Greek Prime Minister Kyriakos Mitsotakis arrives in Nicosia today to meet with Cypriot President Nicos Anastasiades. A Greek-backed coup aimed
Greek Prime Minister Kyriakos Mitsotakis arrives in Nicosia today to meet with Cypriot President Nicos Anastasiades.
A Greek-backed coup aimed at unifying Cyprus with Greece in 1974 saw Turkey invade under claims that it was protecting the island’s Turkish ethnic minority, sundering the island into two ethnically-delineated states. Decades of talks have failed at reconciliation, with the most recent negotiations in 2017 likewise ending in failure. Today’s visit precedes a new round of UN-facilitated talks in March.
Core to the conflict is Anastasiades’ northern counterpart, President Ersin Tatar, a Turkish nationalist who has called for recognition of “two equal sovereign states,” which stands in contrast to the UN’s position favoring reunification of the two republics. Conversely, Greek Cypriots largely oppose any deal legitimising the Turkish-backed Northern republic. Another contentious point is access to Cyprus’ Exclusive Economic Zone (EEZ), where drilling interests are both highly prized and protected.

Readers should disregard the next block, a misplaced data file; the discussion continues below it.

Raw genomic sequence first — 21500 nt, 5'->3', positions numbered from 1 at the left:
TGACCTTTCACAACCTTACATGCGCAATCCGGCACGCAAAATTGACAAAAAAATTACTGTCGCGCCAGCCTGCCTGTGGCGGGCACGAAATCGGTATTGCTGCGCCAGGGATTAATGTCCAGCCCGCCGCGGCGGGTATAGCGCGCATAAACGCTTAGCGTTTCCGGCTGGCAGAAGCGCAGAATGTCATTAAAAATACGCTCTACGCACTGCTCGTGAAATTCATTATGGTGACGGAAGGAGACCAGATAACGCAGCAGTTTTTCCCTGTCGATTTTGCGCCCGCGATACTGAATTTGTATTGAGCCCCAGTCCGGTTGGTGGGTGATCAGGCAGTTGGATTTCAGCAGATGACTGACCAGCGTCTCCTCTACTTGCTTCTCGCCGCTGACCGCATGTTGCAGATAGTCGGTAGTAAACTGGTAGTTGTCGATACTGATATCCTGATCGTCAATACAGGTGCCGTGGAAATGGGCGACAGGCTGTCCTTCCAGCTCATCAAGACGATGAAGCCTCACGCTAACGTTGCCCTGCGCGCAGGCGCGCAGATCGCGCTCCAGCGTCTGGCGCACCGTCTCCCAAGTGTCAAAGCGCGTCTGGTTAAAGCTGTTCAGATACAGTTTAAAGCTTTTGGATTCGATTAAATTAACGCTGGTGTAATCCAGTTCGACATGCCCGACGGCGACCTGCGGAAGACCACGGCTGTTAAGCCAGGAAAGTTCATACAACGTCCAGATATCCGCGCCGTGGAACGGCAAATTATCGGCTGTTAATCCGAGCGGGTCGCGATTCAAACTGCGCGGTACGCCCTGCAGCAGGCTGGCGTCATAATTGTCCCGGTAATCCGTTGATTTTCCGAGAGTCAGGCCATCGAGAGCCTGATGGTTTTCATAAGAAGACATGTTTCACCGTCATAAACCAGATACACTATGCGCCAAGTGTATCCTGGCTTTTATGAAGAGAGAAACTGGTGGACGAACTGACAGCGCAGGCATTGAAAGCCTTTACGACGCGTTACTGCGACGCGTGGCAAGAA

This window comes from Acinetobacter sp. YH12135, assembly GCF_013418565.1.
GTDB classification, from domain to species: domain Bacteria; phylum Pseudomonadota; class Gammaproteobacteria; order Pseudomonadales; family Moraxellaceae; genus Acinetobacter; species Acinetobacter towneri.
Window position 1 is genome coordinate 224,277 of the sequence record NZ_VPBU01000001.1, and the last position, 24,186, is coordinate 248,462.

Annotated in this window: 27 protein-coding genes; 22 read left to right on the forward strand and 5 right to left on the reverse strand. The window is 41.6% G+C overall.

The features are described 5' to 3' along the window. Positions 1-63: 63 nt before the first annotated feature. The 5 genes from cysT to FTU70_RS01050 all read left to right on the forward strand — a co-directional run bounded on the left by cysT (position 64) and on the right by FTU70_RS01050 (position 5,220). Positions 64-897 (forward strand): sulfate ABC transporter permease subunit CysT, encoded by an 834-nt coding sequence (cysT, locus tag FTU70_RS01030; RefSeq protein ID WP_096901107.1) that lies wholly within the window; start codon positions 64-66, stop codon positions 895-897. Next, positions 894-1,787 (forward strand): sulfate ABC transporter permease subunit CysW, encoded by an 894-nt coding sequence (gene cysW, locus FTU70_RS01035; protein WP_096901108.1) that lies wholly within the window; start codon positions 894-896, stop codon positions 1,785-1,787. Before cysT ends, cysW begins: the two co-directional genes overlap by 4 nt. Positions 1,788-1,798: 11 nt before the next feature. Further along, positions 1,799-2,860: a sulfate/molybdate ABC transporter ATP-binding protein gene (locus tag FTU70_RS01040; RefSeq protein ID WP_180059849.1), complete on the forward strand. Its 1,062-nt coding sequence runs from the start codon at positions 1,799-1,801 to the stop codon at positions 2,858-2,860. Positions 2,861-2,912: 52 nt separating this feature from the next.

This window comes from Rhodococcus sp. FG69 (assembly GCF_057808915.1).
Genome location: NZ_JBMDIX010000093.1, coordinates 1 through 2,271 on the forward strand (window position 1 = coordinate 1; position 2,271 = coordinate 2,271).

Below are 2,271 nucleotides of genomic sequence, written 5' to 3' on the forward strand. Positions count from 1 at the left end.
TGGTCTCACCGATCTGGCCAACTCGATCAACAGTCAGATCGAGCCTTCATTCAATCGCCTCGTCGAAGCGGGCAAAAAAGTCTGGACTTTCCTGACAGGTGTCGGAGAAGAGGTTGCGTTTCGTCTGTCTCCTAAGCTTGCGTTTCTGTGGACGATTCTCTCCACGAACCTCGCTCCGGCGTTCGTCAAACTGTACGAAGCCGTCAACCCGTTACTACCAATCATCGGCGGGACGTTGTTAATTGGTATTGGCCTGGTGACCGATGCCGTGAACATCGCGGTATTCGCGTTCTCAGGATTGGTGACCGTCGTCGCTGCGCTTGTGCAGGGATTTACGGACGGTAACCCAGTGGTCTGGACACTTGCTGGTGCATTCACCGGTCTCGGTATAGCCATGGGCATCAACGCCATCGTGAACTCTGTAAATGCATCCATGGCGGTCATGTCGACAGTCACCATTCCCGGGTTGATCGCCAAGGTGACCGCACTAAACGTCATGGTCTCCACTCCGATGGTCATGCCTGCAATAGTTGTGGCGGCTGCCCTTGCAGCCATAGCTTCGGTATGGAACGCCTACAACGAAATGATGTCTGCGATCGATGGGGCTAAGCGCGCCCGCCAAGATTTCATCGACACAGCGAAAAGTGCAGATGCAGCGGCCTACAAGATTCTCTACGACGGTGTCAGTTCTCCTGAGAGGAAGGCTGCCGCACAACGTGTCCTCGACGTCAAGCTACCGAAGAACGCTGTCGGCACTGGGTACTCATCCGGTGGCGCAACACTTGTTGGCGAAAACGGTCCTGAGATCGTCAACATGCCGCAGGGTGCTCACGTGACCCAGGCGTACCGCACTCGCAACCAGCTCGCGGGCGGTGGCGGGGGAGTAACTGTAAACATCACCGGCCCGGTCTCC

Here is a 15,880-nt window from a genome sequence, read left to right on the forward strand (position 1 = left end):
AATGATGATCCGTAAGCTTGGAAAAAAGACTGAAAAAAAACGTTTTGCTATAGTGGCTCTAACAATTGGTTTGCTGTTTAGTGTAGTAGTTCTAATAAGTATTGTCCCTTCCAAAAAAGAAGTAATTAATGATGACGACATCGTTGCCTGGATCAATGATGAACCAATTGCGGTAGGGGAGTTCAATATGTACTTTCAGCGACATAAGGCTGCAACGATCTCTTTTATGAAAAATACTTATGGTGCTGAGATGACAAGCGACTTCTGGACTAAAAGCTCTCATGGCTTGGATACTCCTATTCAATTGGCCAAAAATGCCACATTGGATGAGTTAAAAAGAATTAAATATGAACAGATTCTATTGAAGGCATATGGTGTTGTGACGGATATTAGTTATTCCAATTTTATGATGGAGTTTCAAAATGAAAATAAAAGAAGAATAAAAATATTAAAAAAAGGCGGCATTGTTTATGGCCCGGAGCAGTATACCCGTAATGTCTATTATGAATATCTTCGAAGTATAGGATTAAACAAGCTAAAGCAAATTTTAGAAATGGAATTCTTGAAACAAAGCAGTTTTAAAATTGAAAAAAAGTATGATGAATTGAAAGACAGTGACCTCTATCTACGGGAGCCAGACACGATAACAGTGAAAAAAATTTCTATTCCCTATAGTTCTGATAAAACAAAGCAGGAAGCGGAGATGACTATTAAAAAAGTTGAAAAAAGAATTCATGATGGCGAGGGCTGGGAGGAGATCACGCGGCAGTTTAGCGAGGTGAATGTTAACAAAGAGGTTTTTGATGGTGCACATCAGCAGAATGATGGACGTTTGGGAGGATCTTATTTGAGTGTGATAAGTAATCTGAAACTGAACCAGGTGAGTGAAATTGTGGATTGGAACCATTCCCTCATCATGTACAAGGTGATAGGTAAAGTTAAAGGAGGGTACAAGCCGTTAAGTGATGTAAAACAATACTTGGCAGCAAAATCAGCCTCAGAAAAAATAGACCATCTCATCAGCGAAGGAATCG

Expect Mitsotakis to uphold Greek Cypriot positions ahead of March’s UN-backed summit, including refusing to discuss Turkish access to the EEZ. Likewise, expect vocal Greek opposition to the presence of Turkish troops on Cyprus, a Turkish sticking point throughout negotiations. Fresh talks are a promising sign but do not expect much progress given that both sides enter with multiple strict non-negotiables.